Competency frameworks have become de rigueur in medium and large organizations. Those that don’t have them want them. Those that do spend millions trying to get their leaders to live up to them. But do competency frameworks make sense and are they achieving their purpose? At a time of year when organizations and leaders are naturally setting goals to help them become more effective, these are useful questions to ask.
Competency frameworks are essentially lists of ideal attributes — “team orientation”, “results focus”, “achievement orientation”, “listening skills” — used to signal the behaviors and skills that are most valued by the organization. They detail organizations want their leaders to demonstrate, and when a leader is seen as performing below par, they’re used to direct development plans.
Of course, all companies want strong leaders, and it seems perfectly rational to ask people to live up to a set of standards. But competency frameworks often fall short of their intended purpose and are even counterproductive. I have three particular beefs with many of the frameworks I’ve seen.
- They are unwieldy. In the attempt to be comprehensive it is common for organizations to have 15, 20, even 300 competencies for a single job role. Talk about goals gone wild! Asking people to match themselves to what can feel like unmanageable, bureaucratic lists of qualities both demoralizes leaders and conveys a lack of clarity about organizational purpose. (I’m not alone: HBR author Dave Ulrich took menu-driven competency models to task in Building a Leadership Brand).
- They demand the impossible. Consider how many competency frameworks are developed: An organization determines which leaders are the most successful in the business based on sales, profits, turnover, or other criteria. Then working backwards it notes the attributes possessed by this group and these become the competency list. But here’s the rub: while on the face of it this seems logical, the process suffers from a major wrong assumption — the belief that characteristics seen at high levels across a group can also occur at high levels at the same time in an individual. Imagine for a moment an organization, after recognizing that some of its successful leaders are introverted and that some are extroverted, demanding an individual be a super-introvert and a super-extrovert simultaneously. Hopefully this wouldn’t happen because it is clear that introversion and extroversion are inversely correlated — as one increases the other decreases. Yet in competency frameworks this error is made time and again. I recently worked with an organization that five years before had spent $3 million revamping its competency framework along with corresponding 360-degree measures and performance review processes, and around the same developing its leaders to live into these standards. But they had started to despair: no sooner had months of coaching helped Helen, senior VP of sales, to become very “achievement driven,” than her scores on being “team oriented” dropped. The same applied to “leadership self-confidence” and “openness to feedback” — one went up; the other down. We analyzed the feedback data and found what we had come to expect: many of the competencies were, in fact, inversely related, making it statistically unlikely for Helen, or anyone else for that matter, to attain the standards that were being set for them. Motivating? Unlikely.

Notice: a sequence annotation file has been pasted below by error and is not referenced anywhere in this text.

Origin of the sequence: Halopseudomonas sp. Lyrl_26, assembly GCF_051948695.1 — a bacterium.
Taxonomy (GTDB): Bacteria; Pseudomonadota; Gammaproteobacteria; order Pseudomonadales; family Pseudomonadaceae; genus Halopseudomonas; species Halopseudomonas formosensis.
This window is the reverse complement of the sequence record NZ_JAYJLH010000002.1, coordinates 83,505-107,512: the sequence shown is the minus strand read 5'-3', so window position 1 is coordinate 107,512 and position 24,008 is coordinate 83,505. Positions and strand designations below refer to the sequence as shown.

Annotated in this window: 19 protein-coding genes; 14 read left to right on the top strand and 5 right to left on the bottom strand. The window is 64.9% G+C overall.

- They promote mediocrity rather than excellence. Unfortunately, bad has a stronger pull than good. When given feedback on how they stack up against the competencies, instead of shoring up what is right, most leaders (and their bosses) will choose the lowest scores to develop. No matter how much time and money is spent, it is improbable that a standout low score will become an off-the-charts strength. Instead, low scores are likely to become average. And developing low scores into average creates just that: an average leader.
If your company is going to have a competency framework there are a few better ways to go about it:
- Create a parsimonious and coherent list of desired characteristics. Ideally, aim for fewer than ten qualities that you want to be sure you have in your leadership pipeline.
- Check that the characteristics aren’t inversely correlated.
- Keep the overall organizational purpose in mind — remember that the task is to develop both highly skilled and highly engaged people. To that end, instead of focusing on deficits, help people polish their above-average skills.
Finally, remember that the best organizations are diverse ones, in which everyone can bring their unique skills to bear.